Phone calls to patients are making all the difference

News / Internal Medicine Care
By Christine Maloney

Follow-up phone calls are helping patients to better manage their health at home after recent hospital stays

While calling people on the phone may be something that was done more commonly in the past, two Kingston Health Sciences Centre (KHSC) nurses are picking up the phone seven days a week to check in with patients to see how they are doing after their recent stays in KHSC’s medicine program at the Kingston General Hospital (KGH) site.

“If there was only one program I could get behind, this would be it,” says Phyllis Davis, she along with Sue Bedell are the Patient Experience Advisors that helped launch the follow-up phone call program just over a year ago. “There were many times, several years ago, I would have welcomed a call from a nurse after my husband Chuck was discharged from hospital. Despite listening carefully to instructions, we would inevitably get home and find we had many questions.”

The follow-up calls are an opportunity for people to ask questions, but also for the nurses to uncover misunderstandings or discrepancies by asking people to ‘teach-back’ what they’ve just learned on the phone about their medication, and symptoms and what to do about them. During a call, the nurse also reviews the care plan a patient received when leaving the hospital, called My Discharge Plan, which includes additional items related to changes in daily activities, tests and appointments, and community services.

These phone calls, which are made within 48 to 72 hours of someone leaving KGH and returning home, are making a difference in the lives of the patients who receive them by helping them better understand any prescribed medication, navigate health services such as home and community care, and, ultimately, keep them from being readmitted to hospital.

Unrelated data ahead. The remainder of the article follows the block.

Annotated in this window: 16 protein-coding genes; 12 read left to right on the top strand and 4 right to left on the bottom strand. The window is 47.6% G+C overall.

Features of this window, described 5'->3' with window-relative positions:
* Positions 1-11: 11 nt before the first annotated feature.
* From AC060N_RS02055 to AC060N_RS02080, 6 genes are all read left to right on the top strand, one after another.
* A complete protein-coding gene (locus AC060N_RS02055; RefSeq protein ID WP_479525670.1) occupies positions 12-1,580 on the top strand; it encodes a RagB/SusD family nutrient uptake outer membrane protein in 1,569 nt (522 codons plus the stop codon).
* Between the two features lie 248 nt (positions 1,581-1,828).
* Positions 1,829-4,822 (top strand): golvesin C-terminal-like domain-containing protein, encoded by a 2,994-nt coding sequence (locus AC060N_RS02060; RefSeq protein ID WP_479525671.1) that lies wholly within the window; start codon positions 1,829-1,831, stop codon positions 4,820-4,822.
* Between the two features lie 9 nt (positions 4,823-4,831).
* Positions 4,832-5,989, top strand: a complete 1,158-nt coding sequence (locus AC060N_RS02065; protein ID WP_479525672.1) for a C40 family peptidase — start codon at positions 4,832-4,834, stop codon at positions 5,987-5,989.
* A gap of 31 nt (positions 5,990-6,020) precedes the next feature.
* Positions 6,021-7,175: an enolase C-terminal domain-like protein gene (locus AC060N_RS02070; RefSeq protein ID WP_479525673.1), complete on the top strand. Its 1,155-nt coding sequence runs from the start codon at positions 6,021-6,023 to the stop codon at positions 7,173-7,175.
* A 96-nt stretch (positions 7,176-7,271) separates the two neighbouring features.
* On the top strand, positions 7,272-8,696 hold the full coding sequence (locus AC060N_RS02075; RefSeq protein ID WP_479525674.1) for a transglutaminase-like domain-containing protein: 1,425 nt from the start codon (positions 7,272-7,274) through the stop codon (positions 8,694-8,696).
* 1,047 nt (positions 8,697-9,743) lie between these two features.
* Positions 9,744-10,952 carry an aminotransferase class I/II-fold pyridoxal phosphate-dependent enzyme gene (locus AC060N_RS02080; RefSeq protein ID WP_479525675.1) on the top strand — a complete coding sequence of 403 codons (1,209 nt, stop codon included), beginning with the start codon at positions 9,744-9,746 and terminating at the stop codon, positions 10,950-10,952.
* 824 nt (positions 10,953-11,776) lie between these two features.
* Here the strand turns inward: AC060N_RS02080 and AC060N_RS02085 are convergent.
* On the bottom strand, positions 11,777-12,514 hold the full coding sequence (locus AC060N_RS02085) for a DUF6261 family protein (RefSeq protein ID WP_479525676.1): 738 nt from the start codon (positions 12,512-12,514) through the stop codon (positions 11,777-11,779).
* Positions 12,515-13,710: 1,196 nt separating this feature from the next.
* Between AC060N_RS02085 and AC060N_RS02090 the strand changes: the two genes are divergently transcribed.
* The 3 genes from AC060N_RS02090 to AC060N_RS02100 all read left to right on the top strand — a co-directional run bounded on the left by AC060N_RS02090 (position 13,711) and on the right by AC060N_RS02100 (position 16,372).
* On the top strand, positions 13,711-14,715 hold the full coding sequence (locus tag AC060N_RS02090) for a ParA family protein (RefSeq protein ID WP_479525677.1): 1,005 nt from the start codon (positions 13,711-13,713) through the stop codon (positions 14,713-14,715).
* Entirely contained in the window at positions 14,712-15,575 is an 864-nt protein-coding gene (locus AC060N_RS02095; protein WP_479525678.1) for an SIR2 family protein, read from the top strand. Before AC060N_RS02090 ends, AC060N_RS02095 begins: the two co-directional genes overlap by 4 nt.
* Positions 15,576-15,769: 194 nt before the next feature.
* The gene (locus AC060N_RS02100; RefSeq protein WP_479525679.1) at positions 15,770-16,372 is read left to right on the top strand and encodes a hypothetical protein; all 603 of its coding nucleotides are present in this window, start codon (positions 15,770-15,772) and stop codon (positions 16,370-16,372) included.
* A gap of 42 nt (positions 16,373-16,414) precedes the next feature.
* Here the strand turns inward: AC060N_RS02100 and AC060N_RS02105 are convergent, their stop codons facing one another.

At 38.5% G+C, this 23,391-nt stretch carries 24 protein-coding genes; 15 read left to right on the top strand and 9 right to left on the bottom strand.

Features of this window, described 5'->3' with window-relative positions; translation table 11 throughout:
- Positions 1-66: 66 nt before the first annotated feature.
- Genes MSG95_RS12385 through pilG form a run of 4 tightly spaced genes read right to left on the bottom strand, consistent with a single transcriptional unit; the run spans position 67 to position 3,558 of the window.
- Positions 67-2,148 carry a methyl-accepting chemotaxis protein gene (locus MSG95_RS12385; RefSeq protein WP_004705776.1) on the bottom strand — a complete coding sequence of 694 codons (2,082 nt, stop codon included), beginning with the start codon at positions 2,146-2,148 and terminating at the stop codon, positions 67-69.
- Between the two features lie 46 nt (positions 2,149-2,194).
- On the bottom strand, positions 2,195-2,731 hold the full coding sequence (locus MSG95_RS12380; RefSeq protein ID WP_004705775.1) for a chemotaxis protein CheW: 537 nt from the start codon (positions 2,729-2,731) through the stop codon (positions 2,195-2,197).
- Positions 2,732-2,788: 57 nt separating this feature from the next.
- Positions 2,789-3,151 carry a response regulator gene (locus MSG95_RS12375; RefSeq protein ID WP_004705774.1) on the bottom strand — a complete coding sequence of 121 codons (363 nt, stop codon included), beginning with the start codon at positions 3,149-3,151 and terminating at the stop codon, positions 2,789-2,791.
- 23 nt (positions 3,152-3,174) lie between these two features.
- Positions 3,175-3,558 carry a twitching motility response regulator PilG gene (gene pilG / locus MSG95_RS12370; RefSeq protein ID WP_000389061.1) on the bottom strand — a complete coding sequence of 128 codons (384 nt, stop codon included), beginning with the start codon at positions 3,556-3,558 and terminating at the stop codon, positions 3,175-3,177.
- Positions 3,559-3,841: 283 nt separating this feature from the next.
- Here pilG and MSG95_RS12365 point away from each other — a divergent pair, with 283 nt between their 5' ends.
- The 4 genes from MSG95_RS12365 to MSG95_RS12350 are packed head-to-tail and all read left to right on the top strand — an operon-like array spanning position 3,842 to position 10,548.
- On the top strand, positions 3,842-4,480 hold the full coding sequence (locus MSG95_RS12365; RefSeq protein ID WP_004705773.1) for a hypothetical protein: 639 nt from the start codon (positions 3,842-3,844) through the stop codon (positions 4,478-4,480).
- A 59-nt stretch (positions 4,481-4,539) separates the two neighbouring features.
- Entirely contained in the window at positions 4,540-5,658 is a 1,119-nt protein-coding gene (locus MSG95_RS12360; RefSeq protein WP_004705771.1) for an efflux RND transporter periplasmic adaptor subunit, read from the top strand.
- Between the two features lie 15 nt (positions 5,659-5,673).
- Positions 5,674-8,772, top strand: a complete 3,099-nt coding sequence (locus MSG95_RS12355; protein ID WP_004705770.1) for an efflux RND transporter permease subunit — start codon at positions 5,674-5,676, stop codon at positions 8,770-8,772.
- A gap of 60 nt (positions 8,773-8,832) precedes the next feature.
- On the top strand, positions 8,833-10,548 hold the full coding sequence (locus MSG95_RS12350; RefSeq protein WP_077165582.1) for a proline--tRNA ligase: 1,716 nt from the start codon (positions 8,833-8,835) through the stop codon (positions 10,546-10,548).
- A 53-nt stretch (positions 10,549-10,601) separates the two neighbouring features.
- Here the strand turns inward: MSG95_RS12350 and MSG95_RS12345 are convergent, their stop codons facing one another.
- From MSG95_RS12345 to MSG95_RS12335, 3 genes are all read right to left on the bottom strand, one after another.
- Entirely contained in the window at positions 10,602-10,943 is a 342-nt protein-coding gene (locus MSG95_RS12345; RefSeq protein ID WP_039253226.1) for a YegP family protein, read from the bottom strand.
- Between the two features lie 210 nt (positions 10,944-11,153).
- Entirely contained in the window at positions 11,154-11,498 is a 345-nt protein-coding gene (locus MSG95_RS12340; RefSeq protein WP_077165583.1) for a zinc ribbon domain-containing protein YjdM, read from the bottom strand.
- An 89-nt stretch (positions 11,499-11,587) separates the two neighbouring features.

Since the phone calls started last September, the 30-day readmission rate for these patients has decreased 22% and the seven-day emergency department (ED) revisit rate has decreased 26%.

“People do better if they are well equipped to manage their health in their communities and remain at home,” says Darlene Bowman, the Health Literacy Specialist at KHSC leading the follow-up phone call program. “Any time we can reduce readmission rates or ED revisit rates, it helps free up the ED and hospital beds, which is good for patients waiting to be seen in the ED or waiting to be admitted.”

It’s not uncommon for Amy Ronan and Stacey Cox, the two Registered Nurses who have reached close to 2,500 patients in the first year of making the calls, to hear comments like ‘I was just heading to the emergency department because I didn’t know what to do,’ or ‘I can’t ever figure out that I didn’t understand.’

“The program has shown improvement, not only, in patients’ outcomes, but also in their experiences, as many patients or family members feel they get clarification or guidance with the phone calls,” says Dr. Siddhartha Srivastava, a General Internal Medicine physician at KHSC and the lead physician for the follow-up phone call program. 

During approximately 20% of the calls, the nurses identified medication discrepancies that ranged from patients not knowing they needed to fill prescriptions to not filling prescriptions because the medication was not available at community pharmacies or not covered by patients’ insurance plans.

“As next steps, we are working on identifying the root causes of the issues, and aim to further improve the discharge process for both patients and providers,” says Dr. Srivastava.

“Over the past year, we have learned the value of a phone call, and recently have been thrilled to share the benefits of the program with colleagues across the country,” says Bowman. After Bowman, Davis and Bedell presented to the Canadian Foundation for Healthcare Improvement in July, enquiries about the program have been coming in from health care providers in other provinces.

When speaking to others about the program, Bowman is quick to acknowledge key success factors, such as partnering with patients and families from the beginning, developing important community partnerships and the ability of KHSC’s Decision Support team to provide the quality data needed to evaluate the program.

“Being involved in this program, and sharing my experiences as a caregiver, I feel that my husband’s journey has helped to make a positive difference in the lives of others,” said Davis.

Funding to launch the follow-up phone calls came from Ontario’s Pay for Results Program, which helps hospitals meet specific emergency room wait time reduction targets.